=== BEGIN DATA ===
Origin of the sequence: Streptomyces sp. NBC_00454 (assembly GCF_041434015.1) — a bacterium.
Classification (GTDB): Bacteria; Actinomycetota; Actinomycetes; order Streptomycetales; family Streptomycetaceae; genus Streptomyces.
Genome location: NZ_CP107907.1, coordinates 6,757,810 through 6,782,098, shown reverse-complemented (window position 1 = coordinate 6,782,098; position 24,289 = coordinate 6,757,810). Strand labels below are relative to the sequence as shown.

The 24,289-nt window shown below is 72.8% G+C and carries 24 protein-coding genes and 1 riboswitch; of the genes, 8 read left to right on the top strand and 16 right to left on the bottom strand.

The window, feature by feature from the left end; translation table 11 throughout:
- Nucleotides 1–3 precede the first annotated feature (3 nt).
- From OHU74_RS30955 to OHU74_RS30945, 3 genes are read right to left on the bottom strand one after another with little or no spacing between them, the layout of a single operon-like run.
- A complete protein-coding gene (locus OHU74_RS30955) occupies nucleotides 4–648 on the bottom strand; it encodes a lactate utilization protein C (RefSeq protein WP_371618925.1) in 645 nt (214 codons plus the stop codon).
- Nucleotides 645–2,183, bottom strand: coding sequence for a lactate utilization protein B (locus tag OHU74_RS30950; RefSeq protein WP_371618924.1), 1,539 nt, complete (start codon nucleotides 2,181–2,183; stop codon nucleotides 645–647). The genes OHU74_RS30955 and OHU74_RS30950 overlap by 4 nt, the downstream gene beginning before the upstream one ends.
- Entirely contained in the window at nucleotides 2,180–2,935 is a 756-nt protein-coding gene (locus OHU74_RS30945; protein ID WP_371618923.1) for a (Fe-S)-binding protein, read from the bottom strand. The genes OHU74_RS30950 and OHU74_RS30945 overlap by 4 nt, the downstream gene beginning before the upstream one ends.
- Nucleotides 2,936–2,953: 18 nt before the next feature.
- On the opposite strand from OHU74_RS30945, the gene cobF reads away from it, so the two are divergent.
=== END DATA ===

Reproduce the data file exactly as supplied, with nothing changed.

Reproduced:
Origin of the sequence: Streptomyces sp. NBC_00454 (assembly GCF_041434015.1) — a bacterium.
Classification (GTDB): Bacteria; Actinomycetota; Actinomycetes; order Streptomycetales; family Streptomycetaceae; genus Streptomyces.
Genome location: NZ_CP107907.1, coordinates 6,757,810 through 6,782,098, shown reverse-complemented (window position 1 = coordinate 6,782,098; position 24,289 = coordinate 6,757,810). Strand labels below are relative to the sequence as shown.

The 24,289-nt window shown below is 72.8% G+C and carries 24 protein-coding genes and 1 riboswitch; of the genes, 8 read left to right on the top strand and 16 right to left on the bottom strand.

The window, feature by feature from the left end; translation table 11 throughout:
- Nucleotides 1–3 precede the first annotated feature (3 nt).
- From OHU74_RS30955 to OHU74_RS30945, 3 genes are read right to left on the bottom strand one after another with little or no spacing between them, the layout of a single operon-like run.
- A complete protein-coding gene (locus OHU74_RS30955) occupies nucleotides 4–648 on the bottom strand; it encodes a lactate utilization protein C (RefSeq protein WP_371618925.1) in 645 nt (214 codons plus the stop codon).
- Nucleotides 645–2,183, bottom strand: coding sequence for a lactate utilization protein B (locus tag OHU74_RS30950; RefSeq protein WP_371618924.1), 1,539 nt, complete (start codon nucleotides 2,181–2,183; stop codon nucleotides 645–647). The genes OHU74_RS30955 and OHU74_RS30950 overlap by 4 nt, the downstream gene beginning before the upstream one ends.
- Entirely contained in the window at nucleotides 2,180–2,935 is a 756-nt protein-coding gene (locus OHU74_RS30945; protein ID WP_371618923.1) for a (Fe-S)-binding protein, read from the bottom strand. The genes OHU74_RS30950 and OHU74_RS30945 overlap by 4 nt, the downstream gene beginning before the upstream one ends.
- Nucleotides 2,936–2,953: 18 nt before the next feature.
- On the opposite strand from OHU74_RS30945, the gene cobF reads away from it, so the two are divergent.